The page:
What motivates graduate students to become graduate students? Unquenchable curiosity, a love of their field, or a desire to push the boundaries of human knowledge? Any grad student would probably point to their passion for learning. But in the same breath, that grad student would also tell you that passion doesn’t pay rent. When it boils down to it, graduate students are workers for the university they attend: they’re people who have bills to pay, need healthcare coverage, and vacation time. And at Penn, in order to wield their collective power as graduate workers and have control over the terms of their employment, Graduate Employees Together at the University of Pennsylvania (GET–UP) are seeking to form a union. 

In part galvanized by the pandemic and the rising cost of living, GET–UP is fighting for increased financial security and transparency of working conditions, protections from workplace harassment, and equality for international and disabled students. But perhaps most importantly, forming a union would guarantee that grad students have a say in negotiations with administration around these issues.  

“Right now, Penn unilaterally decides the terms of our wages, our health benefits, and working conditions. But with the power of a union, we can democratically and collectively bargain for the kinds of benefits and protections that we need to do this work,” says Jenny Lee, a fourth-year Ph.D. student in communications and GET–UP organizer. 

Currently, the majority of support for GET–UP comes from doctoral students, according to Lee. However, while the union is called Graduate Employees Together, anyone who performs academic work—including undergrads and masters students who work as research and teaching assistants—can join the union. GET–UP is striving to have a very inclusive bargaining unit. If they are successful in forming a recognized union, they will be one of the biggest graduate worker unions in higher education in the United States, according to Samuel Layding, a fourth-year Ph.D. student in the School of Engineering and Applied Sciences, AAUP executive board member at–large, and GET–UP organizer.  

On April 24, GET–UP announced that over 1,900 students had signed union authorization cards. The strength of GET–UP was not a sudden development this spring, but rather the result of consistent organizing for the past several years, Layding notes.

GET–UP’s first attempt at forming a union was in 2003. What began as a campus–wide battle went federal when the students testified in front the Senate for their right to unionize. A ruling by the National Labor Relations Board, the agency of the federal government that enforces labor law, determined that graduate students were not employees, crippling GET–UP’s ability to unionize. Then in August of 2016, the door for unionization was opened when the NLRB ruled that graduate students at Columbia University were employees who have the right to collectively bargain, setting a precedent for grad students at other private universities. This decision overturned that previous NRLB decision. However, the triumph of the Columbia decision was short lived, as a Trump–appointed board threatened to overturn this landmark decision if the NRLB voted on GET–UP’s case. In order to prevent this possible setback in grad workers’ rights, GET–UP ultimately withdrew their petition to unionize. GET–UP continues to push for grad workers’ rights—now, with a “Union Joe”–appointed NRLB and the current higher education unionization and strike wave, GET–UP is determined to make the third time a charm.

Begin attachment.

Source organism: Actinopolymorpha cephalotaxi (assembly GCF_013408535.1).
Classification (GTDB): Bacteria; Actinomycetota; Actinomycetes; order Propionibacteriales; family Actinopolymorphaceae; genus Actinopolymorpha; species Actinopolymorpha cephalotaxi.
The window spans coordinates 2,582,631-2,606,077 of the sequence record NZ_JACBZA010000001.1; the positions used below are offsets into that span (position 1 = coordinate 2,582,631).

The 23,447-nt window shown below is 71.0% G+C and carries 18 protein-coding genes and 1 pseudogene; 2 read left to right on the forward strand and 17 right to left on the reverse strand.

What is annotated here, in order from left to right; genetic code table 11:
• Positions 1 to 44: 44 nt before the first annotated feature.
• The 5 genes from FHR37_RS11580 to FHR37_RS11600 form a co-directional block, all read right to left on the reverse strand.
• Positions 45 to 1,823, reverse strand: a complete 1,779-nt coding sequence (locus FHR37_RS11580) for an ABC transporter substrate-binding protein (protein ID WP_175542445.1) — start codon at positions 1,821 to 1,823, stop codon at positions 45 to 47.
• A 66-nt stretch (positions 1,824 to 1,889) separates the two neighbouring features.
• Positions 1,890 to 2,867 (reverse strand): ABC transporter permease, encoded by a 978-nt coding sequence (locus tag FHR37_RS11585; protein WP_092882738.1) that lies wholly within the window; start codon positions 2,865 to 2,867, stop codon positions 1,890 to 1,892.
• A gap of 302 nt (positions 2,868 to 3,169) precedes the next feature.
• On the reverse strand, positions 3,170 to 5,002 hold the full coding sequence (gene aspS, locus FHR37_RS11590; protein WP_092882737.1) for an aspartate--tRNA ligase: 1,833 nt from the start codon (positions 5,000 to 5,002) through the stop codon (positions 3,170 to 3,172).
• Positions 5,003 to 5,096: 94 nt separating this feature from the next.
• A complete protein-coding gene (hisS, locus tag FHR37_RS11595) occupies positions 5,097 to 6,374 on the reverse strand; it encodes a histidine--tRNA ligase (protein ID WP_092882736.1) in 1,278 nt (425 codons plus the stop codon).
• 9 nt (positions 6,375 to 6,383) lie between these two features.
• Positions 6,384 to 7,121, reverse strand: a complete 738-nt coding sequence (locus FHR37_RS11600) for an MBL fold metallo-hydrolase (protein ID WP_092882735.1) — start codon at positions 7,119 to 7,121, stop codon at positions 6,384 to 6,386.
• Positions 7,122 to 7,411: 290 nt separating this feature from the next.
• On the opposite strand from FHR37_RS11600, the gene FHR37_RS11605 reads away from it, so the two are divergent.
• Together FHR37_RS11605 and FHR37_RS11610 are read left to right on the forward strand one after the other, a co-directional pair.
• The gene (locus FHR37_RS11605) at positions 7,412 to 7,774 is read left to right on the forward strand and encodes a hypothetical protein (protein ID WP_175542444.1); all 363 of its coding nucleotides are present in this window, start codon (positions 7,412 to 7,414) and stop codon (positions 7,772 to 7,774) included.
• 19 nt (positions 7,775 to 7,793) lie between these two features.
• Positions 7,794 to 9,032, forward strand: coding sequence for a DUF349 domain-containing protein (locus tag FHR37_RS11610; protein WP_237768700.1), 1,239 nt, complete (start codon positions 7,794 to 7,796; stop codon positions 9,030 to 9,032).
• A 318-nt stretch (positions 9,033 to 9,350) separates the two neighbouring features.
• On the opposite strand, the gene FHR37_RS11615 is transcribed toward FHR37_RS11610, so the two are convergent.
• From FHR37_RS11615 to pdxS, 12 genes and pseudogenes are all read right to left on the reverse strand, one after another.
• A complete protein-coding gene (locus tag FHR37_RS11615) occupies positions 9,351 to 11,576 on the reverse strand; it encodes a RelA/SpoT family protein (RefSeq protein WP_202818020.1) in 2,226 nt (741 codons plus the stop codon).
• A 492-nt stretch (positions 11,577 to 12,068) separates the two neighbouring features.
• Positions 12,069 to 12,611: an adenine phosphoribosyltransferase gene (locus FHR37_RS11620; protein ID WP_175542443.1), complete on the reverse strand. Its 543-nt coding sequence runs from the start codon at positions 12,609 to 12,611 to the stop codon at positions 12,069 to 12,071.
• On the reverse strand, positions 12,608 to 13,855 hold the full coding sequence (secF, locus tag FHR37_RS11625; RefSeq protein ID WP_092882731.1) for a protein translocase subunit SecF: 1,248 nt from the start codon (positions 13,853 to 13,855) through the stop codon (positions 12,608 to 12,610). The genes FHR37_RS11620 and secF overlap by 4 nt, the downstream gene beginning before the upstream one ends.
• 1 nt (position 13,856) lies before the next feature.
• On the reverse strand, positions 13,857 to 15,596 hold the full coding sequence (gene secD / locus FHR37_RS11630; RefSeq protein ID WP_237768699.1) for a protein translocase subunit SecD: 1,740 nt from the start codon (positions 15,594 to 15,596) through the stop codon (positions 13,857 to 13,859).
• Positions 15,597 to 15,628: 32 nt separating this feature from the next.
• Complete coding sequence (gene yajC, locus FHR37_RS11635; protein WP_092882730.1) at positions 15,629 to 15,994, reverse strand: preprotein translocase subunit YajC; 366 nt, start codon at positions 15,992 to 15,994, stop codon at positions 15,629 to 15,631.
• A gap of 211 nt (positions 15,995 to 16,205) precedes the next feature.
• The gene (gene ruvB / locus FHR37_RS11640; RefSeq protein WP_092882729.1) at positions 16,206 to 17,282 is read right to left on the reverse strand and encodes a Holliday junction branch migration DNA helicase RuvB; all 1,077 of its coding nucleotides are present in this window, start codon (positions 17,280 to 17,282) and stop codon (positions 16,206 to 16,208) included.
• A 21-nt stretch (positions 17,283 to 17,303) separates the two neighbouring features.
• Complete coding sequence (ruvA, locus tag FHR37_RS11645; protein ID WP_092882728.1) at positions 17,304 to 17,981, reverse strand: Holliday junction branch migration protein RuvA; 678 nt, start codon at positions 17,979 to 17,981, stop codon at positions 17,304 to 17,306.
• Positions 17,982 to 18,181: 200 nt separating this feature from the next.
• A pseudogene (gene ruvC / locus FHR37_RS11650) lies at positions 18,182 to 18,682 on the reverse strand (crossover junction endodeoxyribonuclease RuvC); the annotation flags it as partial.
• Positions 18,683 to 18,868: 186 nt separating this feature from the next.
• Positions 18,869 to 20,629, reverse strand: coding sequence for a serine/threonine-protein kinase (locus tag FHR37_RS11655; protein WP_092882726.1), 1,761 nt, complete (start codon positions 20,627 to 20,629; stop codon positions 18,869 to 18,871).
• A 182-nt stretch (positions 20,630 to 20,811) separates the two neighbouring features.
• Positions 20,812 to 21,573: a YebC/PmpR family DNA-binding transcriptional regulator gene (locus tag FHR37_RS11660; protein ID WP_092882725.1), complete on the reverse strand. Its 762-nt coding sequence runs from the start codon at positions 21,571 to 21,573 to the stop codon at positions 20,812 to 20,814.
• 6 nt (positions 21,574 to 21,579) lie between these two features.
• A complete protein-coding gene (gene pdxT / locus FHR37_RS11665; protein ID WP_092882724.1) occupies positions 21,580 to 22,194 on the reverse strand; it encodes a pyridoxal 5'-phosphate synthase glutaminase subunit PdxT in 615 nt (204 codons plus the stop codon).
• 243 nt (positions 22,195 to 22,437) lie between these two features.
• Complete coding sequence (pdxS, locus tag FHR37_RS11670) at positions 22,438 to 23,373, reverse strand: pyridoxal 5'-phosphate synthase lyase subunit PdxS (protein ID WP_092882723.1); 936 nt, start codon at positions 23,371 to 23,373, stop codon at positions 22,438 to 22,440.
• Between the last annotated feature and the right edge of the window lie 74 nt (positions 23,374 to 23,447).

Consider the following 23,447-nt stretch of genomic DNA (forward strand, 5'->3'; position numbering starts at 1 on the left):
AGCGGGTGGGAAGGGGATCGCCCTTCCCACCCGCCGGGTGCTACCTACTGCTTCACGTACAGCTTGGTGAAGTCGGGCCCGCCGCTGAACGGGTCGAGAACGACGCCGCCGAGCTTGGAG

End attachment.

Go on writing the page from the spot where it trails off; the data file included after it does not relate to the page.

In the mean time, grad students have had plenty of conversations about the issues they face in the workplace, changes they want to see, and how they want those changes made. 

“One of the main challenges [of organizing] is just that it takes time,” Sam Samore, a fifth-year Ph.D. student in english and GET–UP organizer, says. “I think the whole point of unionizing to me is for us to have collective power over our workplace and that in order for that to make any sense, we have to have relationships with each other and know what's going on in each other's lives. But doing that takes time.”  

These conversations are the heart and soul of organizing, and in turn the union—especially because many of GET–UP's members are first–time organizers. “It’s not like [organizers] have this preconceived idea of the union and then they just force it on everybody, right? They talk to people, and the ideas and the content of the union emerges from those conversations,” says David Kazanjian, a professor of English and communications secretary of the faculty union, AAUP–Penn.

Right now, GET–UP’s goal is to keep having these conversations, collecting union authorization cards, and preparing for an election in the fall. But while they've been working to build up support, the University has been working just as hard to take them down.